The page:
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Practical tips for preventing abomasal bloat in lambs

Anyone that has had a go at rearing orphan lambs is quite likely to have had to deal with abomasal bloat. It can often strike your “good doers” well into the rearing process, which can be quite devastating, particularly for the younger lamb rearers out there.

There are however, some simple steps that you can take to help minimise the risk in your lambs – whether you’re rearing a couple for pet day at school or even if you are rearing lambs on a larger scale. Abomasal bloat is primarily caused by bacteria that feed on lactose. When there is an influx of lactose into the stomach these lactose-consuming bacteria increase in activity, converting the lactose into lactic acid. This in turn changes the environment of the abomasum and causes a build-up of gas, which in severe cases can cause death. Abomasal bloat is such a common issue in lambs that are reared artificially, because lambs naturally prefer their milk feeds “little and often” – much more so than calves do. This means that in an artificial rearing system, when feeds per day are decreased and the volume of milk is increased per feed due to practicality and time constraints, the influx of lactose into the system is higher than naturally would be, which sets off the chain of events causing bloat. When milk is overfed even in one isolated feeding event, abomasal bloat can occur, so it’s worth taking some practical steps to decrease the risk.

  • Use a milk replacer designed specifically for lambs. Calf milk replacers tend to have a higher lactose level than lamb milk replacers and generally higher copper levels, so are not appropriate for lambs.
  • Stick to the feeding recommendations on the bag for lamb milk replacers in terms of mixing rates, volume fed per feed and number of feeds per day.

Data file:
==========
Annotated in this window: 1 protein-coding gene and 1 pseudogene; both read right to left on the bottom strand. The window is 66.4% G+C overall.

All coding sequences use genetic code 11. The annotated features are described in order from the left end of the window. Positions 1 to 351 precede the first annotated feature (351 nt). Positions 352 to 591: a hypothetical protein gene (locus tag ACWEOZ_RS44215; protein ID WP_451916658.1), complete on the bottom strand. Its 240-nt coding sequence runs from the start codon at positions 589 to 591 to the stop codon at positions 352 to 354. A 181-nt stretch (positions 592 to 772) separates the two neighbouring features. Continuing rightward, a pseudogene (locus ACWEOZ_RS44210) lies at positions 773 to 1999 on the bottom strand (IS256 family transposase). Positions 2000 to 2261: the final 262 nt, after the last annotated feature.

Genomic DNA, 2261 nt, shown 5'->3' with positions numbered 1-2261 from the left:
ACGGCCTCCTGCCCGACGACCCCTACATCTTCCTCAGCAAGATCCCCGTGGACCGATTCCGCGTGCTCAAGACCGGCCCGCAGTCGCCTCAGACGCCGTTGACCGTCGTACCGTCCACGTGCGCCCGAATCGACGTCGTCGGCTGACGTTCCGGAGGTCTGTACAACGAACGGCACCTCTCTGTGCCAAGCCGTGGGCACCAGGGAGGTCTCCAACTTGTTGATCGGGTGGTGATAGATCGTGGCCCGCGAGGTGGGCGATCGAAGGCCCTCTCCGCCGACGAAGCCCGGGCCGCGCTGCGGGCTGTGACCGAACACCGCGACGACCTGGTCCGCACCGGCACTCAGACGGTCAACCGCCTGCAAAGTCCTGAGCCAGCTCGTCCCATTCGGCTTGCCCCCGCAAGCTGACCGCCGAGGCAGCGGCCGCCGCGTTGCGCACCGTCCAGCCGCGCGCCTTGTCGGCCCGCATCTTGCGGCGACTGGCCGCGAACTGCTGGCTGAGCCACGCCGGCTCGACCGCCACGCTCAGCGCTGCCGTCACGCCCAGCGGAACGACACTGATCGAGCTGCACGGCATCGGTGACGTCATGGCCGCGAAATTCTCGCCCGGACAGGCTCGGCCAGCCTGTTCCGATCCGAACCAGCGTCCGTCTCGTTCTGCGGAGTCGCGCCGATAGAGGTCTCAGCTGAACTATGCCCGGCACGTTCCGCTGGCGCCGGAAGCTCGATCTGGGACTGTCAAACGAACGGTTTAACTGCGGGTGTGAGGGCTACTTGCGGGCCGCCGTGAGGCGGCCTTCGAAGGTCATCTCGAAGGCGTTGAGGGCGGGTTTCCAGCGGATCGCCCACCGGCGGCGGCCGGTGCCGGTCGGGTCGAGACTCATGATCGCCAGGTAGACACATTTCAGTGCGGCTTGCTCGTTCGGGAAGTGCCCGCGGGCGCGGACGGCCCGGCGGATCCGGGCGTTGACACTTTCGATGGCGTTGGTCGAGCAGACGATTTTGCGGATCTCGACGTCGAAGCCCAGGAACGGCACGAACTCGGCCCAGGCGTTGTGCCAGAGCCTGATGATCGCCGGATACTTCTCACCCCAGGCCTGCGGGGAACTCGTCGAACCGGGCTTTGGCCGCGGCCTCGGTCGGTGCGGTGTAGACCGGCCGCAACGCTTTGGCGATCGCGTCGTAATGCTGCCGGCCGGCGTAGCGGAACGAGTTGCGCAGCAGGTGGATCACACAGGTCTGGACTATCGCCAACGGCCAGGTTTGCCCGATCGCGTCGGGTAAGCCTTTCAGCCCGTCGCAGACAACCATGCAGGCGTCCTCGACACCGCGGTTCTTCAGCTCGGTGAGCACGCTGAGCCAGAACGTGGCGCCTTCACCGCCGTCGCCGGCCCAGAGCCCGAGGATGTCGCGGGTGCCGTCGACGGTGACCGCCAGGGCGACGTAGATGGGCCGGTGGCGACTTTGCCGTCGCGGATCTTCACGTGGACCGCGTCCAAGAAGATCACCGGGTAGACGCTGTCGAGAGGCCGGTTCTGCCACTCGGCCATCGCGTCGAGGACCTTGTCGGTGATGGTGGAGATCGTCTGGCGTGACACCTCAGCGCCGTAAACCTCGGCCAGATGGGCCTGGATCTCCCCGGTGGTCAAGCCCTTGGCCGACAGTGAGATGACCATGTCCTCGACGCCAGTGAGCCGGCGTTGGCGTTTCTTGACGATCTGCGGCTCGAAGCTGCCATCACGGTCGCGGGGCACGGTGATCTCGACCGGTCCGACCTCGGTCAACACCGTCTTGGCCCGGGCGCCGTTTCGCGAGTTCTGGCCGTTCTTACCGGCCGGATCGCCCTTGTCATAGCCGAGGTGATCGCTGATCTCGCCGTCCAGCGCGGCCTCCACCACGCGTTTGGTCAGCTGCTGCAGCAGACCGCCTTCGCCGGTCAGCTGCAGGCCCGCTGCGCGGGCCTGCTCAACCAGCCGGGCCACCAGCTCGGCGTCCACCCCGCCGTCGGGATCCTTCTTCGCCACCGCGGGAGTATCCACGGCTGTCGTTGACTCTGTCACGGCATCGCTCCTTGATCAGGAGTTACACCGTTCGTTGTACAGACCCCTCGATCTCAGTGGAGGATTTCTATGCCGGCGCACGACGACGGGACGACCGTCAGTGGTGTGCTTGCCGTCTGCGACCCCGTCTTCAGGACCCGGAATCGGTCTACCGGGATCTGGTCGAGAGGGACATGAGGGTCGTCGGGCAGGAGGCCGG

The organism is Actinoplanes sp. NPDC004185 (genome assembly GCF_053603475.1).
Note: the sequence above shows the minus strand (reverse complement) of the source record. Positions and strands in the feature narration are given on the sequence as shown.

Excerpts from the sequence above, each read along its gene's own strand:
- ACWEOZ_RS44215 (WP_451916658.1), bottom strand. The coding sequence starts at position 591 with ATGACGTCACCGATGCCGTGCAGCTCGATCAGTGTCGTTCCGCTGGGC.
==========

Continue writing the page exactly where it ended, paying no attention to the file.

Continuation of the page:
• Do not allow lambs to gorge on milk. Some lambs will have stronger suckling reflex than others, particularly if you are keeping a mixture of ages together. Using compartment feeders or individual bottles can help to control how much each lamb drinks. Pay attention at feeding time and as lambs fill up, take them off the feeder (make sure to keep a close eye on children if they are helping at feeding time).
  • Automatic milk feeders are the gold standard for rearing lambs, as they allow lambs to milk feed as and when they want to, which mimics natural suckling behaviour. This is obviously not an option for everyone but is worth considering for larger scale rearing operations. One study looking at the feeding behaviour of lambs on an automatic feeding system found that lambs had an average of 9.5 feeding events per day, which averaged 176ml per feed*, so this just demonstrates how important “little and often” is for lambs.
  • Check the teats on your feeder are in good working order. If the rubber is worn out, milk will be able to flow more readily through the teats and can encourage gorging.
  • Consider “yoghurtising” the milk before it is fed. This is a technique that has proven very effective in commercial situations. It involves making up a yoghurt culture with the lamb milk replacer and feeding this rather than just the lamb milk replacer and water alone. This technique is thought to work through adding beneficial bacteria to the milk, as well as shifting the pH of the milk. Beef + Lamb New Zealand has created a fact sheet on this method, “Artificial lamb rearing – managing abomasal bloat”, which can be found on their Knowledge Hub at
  • Consider feeding milk replacer cold rather than warm (mix up warm as per instructions on the bag and then allow to cool before feeding).
  • Offer a hard feed option to lambs early on. Not only does it help stimulate rumen development and allow earlier weaning off milk but it can also help to keep them satisfied between milk feeds. NRM’s new Lamb Start Mix with Deccox is a great option and has the added benefit of helping to protect lambs against coccidiosis.

For more information, contact your local Nutrition Specialist.
*Feeding behaviour of artificially reared Romane lambs. March 2014. I. David, F. Bouvier, E. Ricard, J. Ruesche and J. L. Weisbecker.